Teens not equipped by schools to face society’s challenges – IDSF

A new IDSF survey has found that 70% of Israel's high school teachers believe that students are unprepared for their entry into the IDF upon graduation.

 High school students take their mathematics matriculation examination (Bagrut), in at a high school in Rishon Lezion, on May 20, 2019. (photo credit: FLASH90)
High school students take their mathematics matriculation examination (Bagrut), in at a high school in Rishon Lezion, on May 20, 2019.
(photo credit: FLASH90)

A majority of high school students in Israel are not given the tools to understand or discuss controversial or difficult topics, a new survey published on Monday morning has found.

Conducted by the Israel Defense and Security Forum (IDSF), the survey results found that 91% of Israel’s high school teachers believe that students are not sufficiently engaged in the challenges of Israeli society.

Furthermore, the survey shows, an estimated 70% of the 520 participating teachers believe that the education system as a whole does not adequately prepare students for their entry into the IDF after graduation.

"There is a fear among educators to touch on explosive topics from a geographical standpoint, as well as on the value of protecting the homeland and on its conflicts"

Israel Defense and Security Forum

The IDSF was founded in 2020 by former head of the IDF Chief of Staff’s office Brig.-Gen. (res.) Amir Avivi and other retired senior officials from Israeli security establishments. The movement believes that “Israel’s security must be based on its ability to protect itself, by itself,” their website states.

Of those who participated in the survey, 67% believe that the Israeli-Palestinian conflict is barely covered in the national curricula, and 65% believe that students are not familiar enough with the State of Israel and its history and conflicts.

 Israeli high school students participate in Gadna, an Israeli military program that prepares young people for military service (credit: Wikimedia Commons) Israeli high school students participate in Gadna, an Israeli military program that prepares young people for military service (credit: Wikimedia Commons)

In addition to the questionnaire provided to the teachers, a series of discussions and in-depth interviews were held to understand and highlight the main difficulties preventing the deepening of education on these issues.

“There is a fear among educators to touch on explosive topics from a geographical standpoint, as well as on the value of protecting the homeland and on its conflicts,” the IDSF stated, summarizing the findings of these conversations.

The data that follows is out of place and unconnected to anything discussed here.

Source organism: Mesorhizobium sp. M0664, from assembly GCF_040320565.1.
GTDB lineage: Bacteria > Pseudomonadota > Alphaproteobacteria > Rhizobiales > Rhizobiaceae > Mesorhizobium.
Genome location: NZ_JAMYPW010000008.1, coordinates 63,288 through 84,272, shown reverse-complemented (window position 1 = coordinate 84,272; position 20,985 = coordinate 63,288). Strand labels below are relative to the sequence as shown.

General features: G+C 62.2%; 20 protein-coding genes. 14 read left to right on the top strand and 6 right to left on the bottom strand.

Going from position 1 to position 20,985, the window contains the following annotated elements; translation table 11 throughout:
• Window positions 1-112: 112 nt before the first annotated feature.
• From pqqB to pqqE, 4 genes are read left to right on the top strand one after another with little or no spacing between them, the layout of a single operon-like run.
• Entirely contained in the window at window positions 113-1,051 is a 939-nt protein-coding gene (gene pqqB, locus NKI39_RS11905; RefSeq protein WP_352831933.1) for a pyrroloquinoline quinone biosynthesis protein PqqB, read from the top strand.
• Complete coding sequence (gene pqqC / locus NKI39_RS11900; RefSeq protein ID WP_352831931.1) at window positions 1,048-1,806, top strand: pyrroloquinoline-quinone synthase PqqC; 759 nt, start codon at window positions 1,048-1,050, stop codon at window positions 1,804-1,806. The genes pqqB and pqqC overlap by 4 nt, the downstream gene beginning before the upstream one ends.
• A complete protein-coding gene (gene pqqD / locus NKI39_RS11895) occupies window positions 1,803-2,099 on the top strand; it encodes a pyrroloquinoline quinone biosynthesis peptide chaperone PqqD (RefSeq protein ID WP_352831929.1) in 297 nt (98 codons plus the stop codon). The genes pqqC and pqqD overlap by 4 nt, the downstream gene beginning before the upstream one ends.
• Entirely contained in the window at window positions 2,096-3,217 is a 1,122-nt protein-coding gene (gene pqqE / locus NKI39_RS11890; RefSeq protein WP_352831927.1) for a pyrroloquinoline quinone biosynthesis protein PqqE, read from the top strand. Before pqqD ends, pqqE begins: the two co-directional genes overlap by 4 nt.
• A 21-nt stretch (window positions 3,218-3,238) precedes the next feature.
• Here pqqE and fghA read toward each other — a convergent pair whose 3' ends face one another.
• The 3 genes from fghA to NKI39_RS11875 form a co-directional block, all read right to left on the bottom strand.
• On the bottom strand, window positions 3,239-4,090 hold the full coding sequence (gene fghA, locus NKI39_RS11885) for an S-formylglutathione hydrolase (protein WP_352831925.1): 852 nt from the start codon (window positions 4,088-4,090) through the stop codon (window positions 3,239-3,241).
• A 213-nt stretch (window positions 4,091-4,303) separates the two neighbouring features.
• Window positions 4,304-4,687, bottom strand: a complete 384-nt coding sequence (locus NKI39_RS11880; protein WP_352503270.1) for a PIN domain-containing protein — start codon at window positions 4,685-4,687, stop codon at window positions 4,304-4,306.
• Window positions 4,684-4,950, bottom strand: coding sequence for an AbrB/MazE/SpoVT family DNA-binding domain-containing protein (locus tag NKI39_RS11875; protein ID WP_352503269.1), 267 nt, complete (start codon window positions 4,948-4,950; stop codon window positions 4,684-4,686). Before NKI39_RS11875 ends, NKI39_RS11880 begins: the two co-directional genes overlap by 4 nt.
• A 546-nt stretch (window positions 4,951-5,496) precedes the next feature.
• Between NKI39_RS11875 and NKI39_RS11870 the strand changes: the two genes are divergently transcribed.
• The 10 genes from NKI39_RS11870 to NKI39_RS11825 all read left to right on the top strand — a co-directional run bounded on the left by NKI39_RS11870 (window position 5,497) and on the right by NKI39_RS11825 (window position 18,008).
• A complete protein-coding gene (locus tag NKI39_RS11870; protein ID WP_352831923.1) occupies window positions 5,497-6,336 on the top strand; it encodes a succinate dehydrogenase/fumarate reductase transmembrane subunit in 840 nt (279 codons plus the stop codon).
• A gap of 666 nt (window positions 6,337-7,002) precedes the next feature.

Speaking to Israel Hayom about this phenomenon, lead IDSF researcher Col. (res.) Ronen Itzik explained that high school students today “have a basic lack of knowledge about what is happening here and how we got here. They live here, but do not really know where ‘here’ is, because the textbooks, the curricula and even some of the teachers themselves, try to avoid these explosive topics.”

Falling IDF conscription rates

Yossi Kuperwasser, former director-general of Israel’s now disbanded Strategic Affairs Ministry, stressed to Israel Hayom the importance of teaching the history of the Israeli-Palestinian conflict to students, calling it “an integral part of Zionism.”

“The youth need to understand and recognize the context within which the wars take place, in order to understand the narrative,” he explained. “When this does not happen, it erodes their commitment to what they are required to take risks for as soldiers.”

In recent years, the rates at which men and women are drafted into the IDF have fallen significantly despite the country’s mandatory conscription. According to a 2019 report, only 69% of men and 56% of women were entering the IDF after completing high school. In comparison, these numbers stood at 77% and 69% respectively in 2005.

The falling conscription rates are making a visible difference within the IDF. In March of this year, the Foreign Affairs and Defense Committee reported a shortage of 6,000 troops in key positions such as combat and technological roles, further highlighting the diminishing interest in high school graduates when it comes to enlisting.

In a statement regarding the results of the survey and the cause for concern that it brings, Avivi noted, “the situation reflected in the effectiveness of the education system indicates a dramatic mismatch between what is desired and what is required.”

This, he said, “indicates the national need to build a supplementary curriculum to strengthen the national core values of the Israeli youth.”

“The education system is a significant tool for strengthening the youth’s familiarity with meaningful service, and strengthening its work is at the heart of the values of Israeli society,” he explained.